19 January… Into El Cajon looking for Sunbelt Publications following the map emailed to Nanaimo. Through the front door we’re taken into custody by staff who guides us to the Baja books and maps. We browse until Dee returns from lunch. She has the Baja map almanac as promised; it is the same as purchased at Powell’s Books. She spends half an hour giving us directions to San Diego State University where we can sleuth for the paper “Reconnaissance Geology” by Gaitlin that J… wants and arranges time with Sunbelt’s resident geologist, Lowell. He gestures at comfortable seats in his office and on a chalkboard provides names and titles of several academic geologists and a consultant. J… politely notes phone numbers and with two complementary copies of Geology Terms in Spanish and English and a map of San Pedro de Martir Parc in hand we leave.
Ten minutes later we are in the Martin Love Library at the San Diego State University. On the fifth floor, we locate the Geological Society memoir and copy the chapter on Economic Geology and the Mineral Provinces of Northern Baja, which includes a location map of hot springs, lead-silver, tungsten, gold and other occurrences. J… contacts the consultant who is unable to say where exactly we might find mineral claims maps for Baja. In the map room, we pull out the Mexican topographic and geology maps we need and note their numbers.
At Albertson’s, we buy provisions: tins of corn, beans, corned beef, olives; a last loaf of American sourdough, chicken for supper; sunblock, witchazel, film, Copenhagen, Tang juice crystals, espresso coffee in tins, a large bottle of Argentinian wine for J…
21 January…In the morning, the usual routine: coffee, bread, baño. Leave for the border along S1. Gas-up at Cameron Corners. “Hi, honey,” the clerk greets me. A quiet drive J… taking the curves and corners slowly. Then, there she is…the sepia tones of Mexico. Dust billowing over the basin of the town, a red-brown dust. I tape the back door seams with duct tape while J…buys $500 US in pesos…
22 January…Summit: La Rumarosa…Dick’s Baja Geology book says there’s snow on the Rumarosa grade sometimes in some years. I wear silk long johns under the down comforter; on my feet, the Argentinian wool socks. In the morning, gather wood for the heater wearing my fleece vest. Hands are ice as I fill the wood bucket. When I return to the van, J…has washed his hair, dressed in city clothes, ready to go search for maps in Mexicali…Storms clouds overhead moving fast west to east…
NEXT WEEK: The Art of Prospecting: A Long Walk Over Uneven Ground…Journal Sulphur Mines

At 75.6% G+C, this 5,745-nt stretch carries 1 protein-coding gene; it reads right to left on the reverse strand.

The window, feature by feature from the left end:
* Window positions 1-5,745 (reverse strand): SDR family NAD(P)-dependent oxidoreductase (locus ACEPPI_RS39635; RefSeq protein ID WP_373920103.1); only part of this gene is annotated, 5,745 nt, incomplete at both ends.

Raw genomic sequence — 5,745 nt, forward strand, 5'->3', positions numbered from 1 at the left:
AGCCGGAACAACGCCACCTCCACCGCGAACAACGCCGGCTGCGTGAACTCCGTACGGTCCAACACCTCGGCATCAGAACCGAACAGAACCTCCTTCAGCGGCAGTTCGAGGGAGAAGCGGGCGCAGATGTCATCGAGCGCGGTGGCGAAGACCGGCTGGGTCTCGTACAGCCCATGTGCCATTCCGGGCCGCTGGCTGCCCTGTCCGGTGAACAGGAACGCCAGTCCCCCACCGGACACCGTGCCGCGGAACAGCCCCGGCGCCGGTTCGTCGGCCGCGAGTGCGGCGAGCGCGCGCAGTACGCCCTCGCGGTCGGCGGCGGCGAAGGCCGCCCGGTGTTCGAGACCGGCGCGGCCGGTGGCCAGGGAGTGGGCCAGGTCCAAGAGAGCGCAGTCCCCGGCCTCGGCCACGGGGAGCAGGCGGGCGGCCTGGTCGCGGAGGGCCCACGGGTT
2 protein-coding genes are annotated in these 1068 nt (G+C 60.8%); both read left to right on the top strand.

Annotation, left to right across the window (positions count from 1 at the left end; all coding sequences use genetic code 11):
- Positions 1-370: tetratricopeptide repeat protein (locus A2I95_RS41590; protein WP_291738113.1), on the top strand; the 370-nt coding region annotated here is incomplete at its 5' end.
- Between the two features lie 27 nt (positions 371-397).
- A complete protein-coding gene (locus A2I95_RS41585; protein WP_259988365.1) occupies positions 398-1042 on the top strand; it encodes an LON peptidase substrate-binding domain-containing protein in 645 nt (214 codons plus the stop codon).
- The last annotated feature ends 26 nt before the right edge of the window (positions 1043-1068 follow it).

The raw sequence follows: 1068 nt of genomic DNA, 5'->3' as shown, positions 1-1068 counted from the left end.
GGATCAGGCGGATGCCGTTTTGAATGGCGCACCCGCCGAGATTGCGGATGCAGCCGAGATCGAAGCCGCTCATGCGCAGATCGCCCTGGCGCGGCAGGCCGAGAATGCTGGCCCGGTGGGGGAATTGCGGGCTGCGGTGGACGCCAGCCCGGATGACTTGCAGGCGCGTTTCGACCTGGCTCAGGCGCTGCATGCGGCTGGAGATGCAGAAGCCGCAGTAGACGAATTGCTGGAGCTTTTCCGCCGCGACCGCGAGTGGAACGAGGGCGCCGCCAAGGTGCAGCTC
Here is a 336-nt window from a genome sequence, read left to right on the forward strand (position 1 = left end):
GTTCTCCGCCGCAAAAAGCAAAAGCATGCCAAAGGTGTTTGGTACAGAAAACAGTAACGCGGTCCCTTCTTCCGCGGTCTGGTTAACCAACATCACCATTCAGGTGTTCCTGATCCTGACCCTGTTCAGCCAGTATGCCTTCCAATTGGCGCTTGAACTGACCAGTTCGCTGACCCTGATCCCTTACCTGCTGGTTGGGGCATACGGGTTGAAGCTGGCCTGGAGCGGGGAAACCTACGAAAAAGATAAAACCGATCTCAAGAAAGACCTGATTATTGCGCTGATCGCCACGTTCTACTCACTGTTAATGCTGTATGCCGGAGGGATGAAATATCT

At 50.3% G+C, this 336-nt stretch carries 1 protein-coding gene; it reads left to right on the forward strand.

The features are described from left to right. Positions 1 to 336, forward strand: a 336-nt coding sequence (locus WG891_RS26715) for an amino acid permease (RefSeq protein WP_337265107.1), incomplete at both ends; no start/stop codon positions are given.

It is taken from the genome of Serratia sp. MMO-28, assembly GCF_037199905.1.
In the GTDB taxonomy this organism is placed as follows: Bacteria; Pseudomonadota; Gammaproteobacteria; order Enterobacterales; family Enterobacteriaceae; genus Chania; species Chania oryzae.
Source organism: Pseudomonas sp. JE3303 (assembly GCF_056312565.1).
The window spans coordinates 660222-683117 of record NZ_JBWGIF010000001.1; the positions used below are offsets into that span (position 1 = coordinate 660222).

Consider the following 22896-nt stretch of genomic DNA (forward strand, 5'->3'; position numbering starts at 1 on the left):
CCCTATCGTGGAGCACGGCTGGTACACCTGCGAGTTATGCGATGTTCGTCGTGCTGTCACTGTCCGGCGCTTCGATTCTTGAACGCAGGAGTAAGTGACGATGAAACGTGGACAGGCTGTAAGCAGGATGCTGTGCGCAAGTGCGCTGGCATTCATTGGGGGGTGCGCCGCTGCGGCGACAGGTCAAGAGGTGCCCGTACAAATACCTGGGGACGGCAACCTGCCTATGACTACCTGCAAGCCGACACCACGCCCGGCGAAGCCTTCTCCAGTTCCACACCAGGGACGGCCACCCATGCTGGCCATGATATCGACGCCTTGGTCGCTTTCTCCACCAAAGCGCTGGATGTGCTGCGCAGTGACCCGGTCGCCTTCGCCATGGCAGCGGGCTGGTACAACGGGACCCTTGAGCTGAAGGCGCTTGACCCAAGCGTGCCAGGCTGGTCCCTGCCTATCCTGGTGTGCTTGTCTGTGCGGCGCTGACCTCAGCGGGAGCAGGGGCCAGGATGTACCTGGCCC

She gathered them from Lagrimas des Apaches (“tears of the Apaches”) where, black on white, they fell from the layers of ash in which they formed. Bubbles of glass cooling quickly, too fast to allow crystal form. Their irregular mass is contained by the ash melted by the heat of the moment that hardens on their surfaces.
Where does the black come from in the layers of white? These willful black blobs of glass refuse to blend, to fit in. Refuse to be influenced or affected by the adjacent substance. Separate themselves from the mass. Hard as glass, silica rich.
She can’t see through this rock or into it. It is shape and surface merely. Shell-shaped bowls are pools catching light like water. Along their rims are threads of silver light. Her eyes go out of focus fabricating a spear point of the shell shape. An eternal form.
The fire came first. Hardening and tempering, its heat retained in the glassy obsidian. Fire is in the smoky streaks. When she stares at the pockets of redness, the volcano’s essence is there. The obsidian is a summary of the eruption.
The acts of nature guide the hands of humans. Nature provides the raw materials of existence, colors it, prepares it. Humans provides the finish.
Into the delicate femininity of a cockle shell, its rose vulva ringed with amarillo, she places the obsidian nodules. Within the shell dish, the obsidian’s angular edges, the suggestion of spear points is subdued. The shell’s shape mirrors the diagnostic feature of obsidian: its conchoidal fracture.
Why does she do this…create a container of the shell, juxtapose light and dark, geometric and curving forms? Without altering, she creates a space where wholeness is evident at a glance. She wants a summary, a seizure. Like the Apache tear, she wants to freeze the moment…
NEXT WEEK: The Art of Prospecting: A Long Walk Over Uneven Ground…